Doctors Should Respect Boundaries

When it comes to professional boundaries, doctors are probably held to a higher standard than other professionals. This is largely because of the significant ‘power differential’ between physicians and patients. Physicians have the knowledge and capacity to diagnose, support, and treat, while patients rely upon the physician to bring them relief in vulnerable moments.

A patient’s reliance on a physician for bodily well-being creates a unique dynamic. The doctor’s license to ask intimate questions, learn about a patient’s habits, and even touch the patient makes it incumbent upon the physician to protect this trusted relationship in all interactions with the patient.

Even when a patient has similar education, employment status, or social interests as the doctor, the power differential remains.

Professional boundaries between physicians and patients extend beyond predatory behavior or sexual interactions. Boundaries must be considered in any interaction where a physician might be perceived to have personal interests that conflict with those of the patient or where a physician’s actions might fall outside the realm of behavior that would instill public confidence in the physician.

For example, a physician may determine in the course of conversation that a patient is seeking investment opportunities. The same physician may need a loan. If the physician borrows money from the patient, even with the proviso that he or she will pay it back with interest, he or she is engaging in a transaction that has the appearance of and/or capacity for taking advantage of the power disparity. This type of transaction would constitute a professional-boundary violation that could become the basis for professional discipline.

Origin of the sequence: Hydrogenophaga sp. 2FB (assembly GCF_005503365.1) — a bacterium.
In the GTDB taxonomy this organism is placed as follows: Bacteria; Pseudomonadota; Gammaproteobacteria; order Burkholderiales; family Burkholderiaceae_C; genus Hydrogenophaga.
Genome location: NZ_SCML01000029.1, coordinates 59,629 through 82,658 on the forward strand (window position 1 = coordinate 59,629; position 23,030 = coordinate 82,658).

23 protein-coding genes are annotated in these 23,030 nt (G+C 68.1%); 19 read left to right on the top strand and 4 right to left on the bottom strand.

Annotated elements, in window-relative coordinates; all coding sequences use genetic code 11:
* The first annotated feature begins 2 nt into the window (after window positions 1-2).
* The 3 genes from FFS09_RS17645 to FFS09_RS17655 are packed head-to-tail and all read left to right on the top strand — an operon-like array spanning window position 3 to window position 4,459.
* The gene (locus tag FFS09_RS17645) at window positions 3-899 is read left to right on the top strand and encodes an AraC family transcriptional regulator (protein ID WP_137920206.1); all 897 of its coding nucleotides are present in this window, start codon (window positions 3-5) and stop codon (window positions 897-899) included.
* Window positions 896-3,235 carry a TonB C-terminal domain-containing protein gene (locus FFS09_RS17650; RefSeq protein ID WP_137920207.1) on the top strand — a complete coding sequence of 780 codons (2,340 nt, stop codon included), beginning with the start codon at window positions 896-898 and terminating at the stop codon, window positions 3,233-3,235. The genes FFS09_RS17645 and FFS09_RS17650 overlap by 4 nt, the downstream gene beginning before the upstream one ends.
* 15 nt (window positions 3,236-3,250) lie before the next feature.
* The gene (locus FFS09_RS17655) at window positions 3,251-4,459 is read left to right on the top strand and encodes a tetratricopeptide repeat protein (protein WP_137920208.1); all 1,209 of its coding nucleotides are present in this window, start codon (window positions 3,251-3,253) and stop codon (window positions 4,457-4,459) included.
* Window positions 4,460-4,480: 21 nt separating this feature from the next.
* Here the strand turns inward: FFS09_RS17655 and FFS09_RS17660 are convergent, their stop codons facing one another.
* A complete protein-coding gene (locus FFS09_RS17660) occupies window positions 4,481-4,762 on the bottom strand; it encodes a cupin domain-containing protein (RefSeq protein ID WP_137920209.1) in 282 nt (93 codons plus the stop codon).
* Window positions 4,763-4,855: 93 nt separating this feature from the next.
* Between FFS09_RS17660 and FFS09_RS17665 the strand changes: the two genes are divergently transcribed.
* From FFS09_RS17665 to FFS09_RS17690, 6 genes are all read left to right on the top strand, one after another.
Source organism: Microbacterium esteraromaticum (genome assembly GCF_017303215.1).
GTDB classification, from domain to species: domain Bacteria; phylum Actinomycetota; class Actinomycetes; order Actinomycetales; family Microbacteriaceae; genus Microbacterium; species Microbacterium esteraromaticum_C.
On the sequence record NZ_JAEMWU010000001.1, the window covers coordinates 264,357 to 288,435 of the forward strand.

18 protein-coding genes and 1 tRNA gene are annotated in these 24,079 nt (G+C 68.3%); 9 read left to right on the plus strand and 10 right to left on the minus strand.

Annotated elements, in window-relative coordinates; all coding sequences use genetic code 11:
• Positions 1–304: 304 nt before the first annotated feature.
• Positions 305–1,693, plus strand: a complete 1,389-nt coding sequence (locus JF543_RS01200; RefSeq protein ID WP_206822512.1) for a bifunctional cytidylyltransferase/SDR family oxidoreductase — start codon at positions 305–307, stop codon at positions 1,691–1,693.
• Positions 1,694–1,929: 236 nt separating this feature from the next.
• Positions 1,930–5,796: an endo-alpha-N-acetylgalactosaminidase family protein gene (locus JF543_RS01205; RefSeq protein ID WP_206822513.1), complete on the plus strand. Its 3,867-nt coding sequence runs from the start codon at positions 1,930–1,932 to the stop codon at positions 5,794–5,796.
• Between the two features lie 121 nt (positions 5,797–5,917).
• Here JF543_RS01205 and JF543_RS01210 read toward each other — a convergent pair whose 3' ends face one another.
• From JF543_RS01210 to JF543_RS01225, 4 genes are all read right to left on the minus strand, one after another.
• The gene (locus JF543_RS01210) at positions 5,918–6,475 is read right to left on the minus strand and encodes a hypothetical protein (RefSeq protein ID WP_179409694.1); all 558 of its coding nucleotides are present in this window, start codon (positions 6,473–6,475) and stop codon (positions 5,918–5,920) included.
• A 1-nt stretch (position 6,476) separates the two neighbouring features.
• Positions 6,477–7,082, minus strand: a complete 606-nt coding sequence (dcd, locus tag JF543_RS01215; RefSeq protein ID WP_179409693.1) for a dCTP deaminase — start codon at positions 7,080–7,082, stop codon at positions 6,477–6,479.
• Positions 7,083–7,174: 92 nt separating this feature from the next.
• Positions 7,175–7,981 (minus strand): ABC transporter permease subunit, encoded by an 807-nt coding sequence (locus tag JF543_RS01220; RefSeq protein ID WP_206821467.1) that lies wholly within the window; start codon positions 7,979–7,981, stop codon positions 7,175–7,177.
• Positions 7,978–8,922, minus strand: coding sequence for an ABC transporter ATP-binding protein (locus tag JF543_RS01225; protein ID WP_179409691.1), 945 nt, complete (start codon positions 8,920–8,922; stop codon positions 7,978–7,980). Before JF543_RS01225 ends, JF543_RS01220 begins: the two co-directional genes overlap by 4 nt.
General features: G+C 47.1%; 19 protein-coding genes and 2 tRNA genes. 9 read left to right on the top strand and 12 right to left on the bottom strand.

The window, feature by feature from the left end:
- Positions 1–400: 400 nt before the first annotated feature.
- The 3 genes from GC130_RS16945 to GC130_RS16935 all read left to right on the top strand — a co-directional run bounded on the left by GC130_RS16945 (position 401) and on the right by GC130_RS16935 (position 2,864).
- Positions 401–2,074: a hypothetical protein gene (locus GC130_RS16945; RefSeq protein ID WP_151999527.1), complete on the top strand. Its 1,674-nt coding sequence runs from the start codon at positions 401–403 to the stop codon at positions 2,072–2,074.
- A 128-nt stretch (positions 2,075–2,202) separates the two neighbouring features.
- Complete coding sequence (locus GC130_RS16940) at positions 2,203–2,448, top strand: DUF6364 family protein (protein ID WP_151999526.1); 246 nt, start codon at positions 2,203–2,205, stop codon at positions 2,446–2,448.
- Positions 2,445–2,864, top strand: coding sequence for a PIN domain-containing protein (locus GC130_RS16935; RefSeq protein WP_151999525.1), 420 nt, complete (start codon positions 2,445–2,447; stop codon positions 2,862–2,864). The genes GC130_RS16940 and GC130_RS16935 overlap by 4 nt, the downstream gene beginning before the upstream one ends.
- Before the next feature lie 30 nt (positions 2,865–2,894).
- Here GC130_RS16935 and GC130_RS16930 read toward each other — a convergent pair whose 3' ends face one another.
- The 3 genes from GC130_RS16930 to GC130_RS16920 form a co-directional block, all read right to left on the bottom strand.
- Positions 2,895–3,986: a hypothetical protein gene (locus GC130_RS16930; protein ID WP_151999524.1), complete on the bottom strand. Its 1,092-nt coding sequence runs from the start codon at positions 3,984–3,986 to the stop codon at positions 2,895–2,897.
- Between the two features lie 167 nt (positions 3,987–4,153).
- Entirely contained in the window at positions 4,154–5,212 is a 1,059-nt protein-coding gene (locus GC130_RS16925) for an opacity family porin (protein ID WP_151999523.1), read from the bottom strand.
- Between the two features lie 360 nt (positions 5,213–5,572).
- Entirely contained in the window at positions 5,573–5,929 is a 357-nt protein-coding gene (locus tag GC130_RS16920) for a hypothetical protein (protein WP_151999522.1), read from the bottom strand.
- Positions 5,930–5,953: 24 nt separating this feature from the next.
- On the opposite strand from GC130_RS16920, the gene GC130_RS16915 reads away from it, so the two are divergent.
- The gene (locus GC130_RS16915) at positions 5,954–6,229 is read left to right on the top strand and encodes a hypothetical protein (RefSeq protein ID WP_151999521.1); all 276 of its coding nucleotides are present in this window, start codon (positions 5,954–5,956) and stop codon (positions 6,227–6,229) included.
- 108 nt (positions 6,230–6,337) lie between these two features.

Likewise, a violation of professional boundaries can occur if a physician meets with a patient in an unprofessional setting. Even if the doctor is doing this as a convenience to the patient, there is potential for such an interaction to be viewed as unprofessional and contrary to the expected deference that a physician must give to the doctor-patient relationship. Accordingly, meeting a patient in a coffee shop to provide medical advice, care, or even a prescription would create professional boundary concerns.

The Mass. Board of Registration in Medicine has repeatedly disciplined physicians for “conduct that undermines public confidence in the integrity of the medical profession.” So, even if an interaction is intended to benefit a patient, if the action falls outside of the scope of the formal doctor-patient relationship, it could undermine the relationship generally and cast aspersions on the profession as a whole. Therefore, physicians must always be mindful not only of how they act with their patients, but also of how their actions could be viewed by others.

Along with the privilege of practicing medicine comes the responsibility of understanding the influence doctors have over patients. Maintaining clear, professional boundaries respects the unique status afforded the medical profession within the community at large. –

Dr. Edward J. Khantzian is president and chair of the board of directors of Physician Health Services, a nonprofit corporation founded by the Mass. Medical Society that provides confidential consultation and support to physicians, residents, and medical students facing a variety of health concerns; (781) 434-7404;www.physicianhealth.org

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